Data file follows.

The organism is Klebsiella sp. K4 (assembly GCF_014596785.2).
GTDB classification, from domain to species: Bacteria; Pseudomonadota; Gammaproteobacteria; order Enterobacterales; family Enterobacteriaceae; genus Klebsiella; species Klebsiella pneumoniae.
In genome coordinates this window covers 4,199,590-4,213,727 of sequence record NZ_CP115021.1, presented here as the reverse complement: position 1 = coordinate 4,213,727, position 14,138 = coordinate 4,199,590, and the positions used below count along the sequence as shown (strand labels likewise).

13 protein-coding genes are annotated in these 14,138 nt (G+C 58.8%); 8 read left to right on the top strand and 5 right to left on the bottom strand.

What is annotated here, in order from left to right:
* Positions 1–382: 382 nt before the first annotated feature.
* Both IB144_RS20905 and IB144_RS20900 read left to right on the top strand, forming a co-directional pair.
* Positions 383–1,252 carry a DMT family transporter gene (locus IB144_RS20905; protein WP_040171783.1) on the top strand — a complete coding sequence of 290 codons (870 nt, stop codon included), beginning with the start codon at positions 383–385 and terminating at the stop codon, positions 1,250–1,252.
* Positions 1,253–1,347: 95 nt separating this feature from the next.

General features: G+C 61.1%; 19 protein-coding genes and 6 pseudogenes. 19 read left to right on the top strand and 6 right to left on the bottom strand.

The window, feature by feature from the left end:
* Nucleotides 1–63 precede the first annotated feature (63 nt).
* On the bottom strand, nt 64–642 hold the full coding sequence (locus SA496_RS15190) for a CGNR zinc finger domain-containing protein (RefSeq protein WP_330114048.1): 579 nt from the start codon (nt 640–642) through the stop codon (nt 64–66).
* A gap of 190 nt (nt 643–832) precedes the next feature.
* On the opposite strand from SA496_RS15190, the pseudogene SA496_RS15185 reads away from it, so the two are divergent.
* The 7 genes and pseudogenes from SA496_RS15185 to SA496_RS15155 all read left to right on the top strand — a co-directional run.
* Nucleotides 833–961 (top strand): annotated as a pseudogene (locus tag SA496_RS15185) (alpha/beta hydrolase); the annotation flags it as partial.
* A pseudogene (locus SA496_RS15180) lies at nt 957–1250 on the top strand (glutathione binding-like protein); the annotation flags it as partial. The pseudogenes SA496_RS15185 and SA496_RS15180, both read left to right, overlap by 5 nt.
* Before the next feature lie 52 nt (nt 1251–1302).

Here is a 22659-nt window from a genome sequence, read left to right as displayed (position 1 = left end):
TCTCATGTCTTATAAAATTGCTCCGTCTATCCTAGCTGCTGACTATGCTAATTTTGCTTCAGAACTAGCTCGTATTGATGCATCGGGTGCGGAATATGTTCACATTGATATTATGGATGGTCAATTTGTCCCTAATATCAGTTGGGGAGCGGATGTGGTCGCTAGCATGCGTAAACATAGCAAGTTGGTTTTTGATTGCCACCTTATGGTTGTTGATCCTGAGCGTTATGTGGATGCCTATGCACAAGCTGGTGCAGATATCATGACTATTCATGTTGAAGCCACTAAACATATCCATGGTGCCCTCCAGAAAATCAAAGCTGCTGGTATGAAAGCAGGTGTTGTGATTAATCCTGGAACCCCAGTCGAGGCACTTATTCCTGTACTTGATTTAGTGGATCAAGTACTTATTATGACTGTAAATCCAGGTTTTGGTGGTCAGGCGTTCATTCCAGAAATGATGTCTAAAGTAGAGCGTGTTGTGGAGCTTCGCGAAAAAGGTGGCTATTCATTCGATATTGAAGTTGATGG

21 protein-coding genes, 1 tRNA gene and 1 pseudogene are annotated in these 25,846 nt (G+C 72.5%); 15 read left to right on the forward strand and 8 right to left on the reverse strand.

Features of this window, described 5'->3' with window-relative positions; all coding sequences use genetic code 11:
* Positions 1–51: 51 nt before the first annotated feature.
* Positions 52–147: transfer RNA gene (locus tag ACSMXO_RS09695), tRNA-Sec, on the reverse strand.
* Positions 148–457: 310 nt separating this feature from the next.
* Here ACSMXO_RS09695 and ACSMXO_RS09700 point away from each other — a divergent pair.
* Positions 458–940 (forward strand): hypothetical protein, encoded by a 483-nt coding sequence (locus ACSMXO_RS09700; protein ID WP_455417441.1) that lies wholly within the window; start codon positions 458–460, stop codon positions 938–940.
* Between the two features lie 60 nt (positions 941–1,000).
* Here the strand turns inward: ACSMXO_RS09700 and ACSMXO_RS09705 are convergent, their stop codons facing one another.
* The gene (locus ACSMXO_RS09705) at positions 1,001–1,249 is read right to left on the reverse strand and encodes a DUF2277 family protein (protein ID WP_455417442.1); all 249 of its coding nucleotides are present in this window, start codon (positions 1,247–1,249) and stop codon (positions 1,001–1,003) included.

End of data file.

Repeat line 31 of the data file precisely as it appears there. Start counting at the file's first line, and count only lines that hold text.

* The gene (locus ACSMXO_RS09705) at positions 1,001–1,249 is read right to left on the reverse strand and encodes a DUF2277 family protein (protein ID WP_455417442.1); all 249 of its coding nucleotides are present in this window, start codon (positions 1,247–1,249) and stop codon (positions 1,001–1,003) included.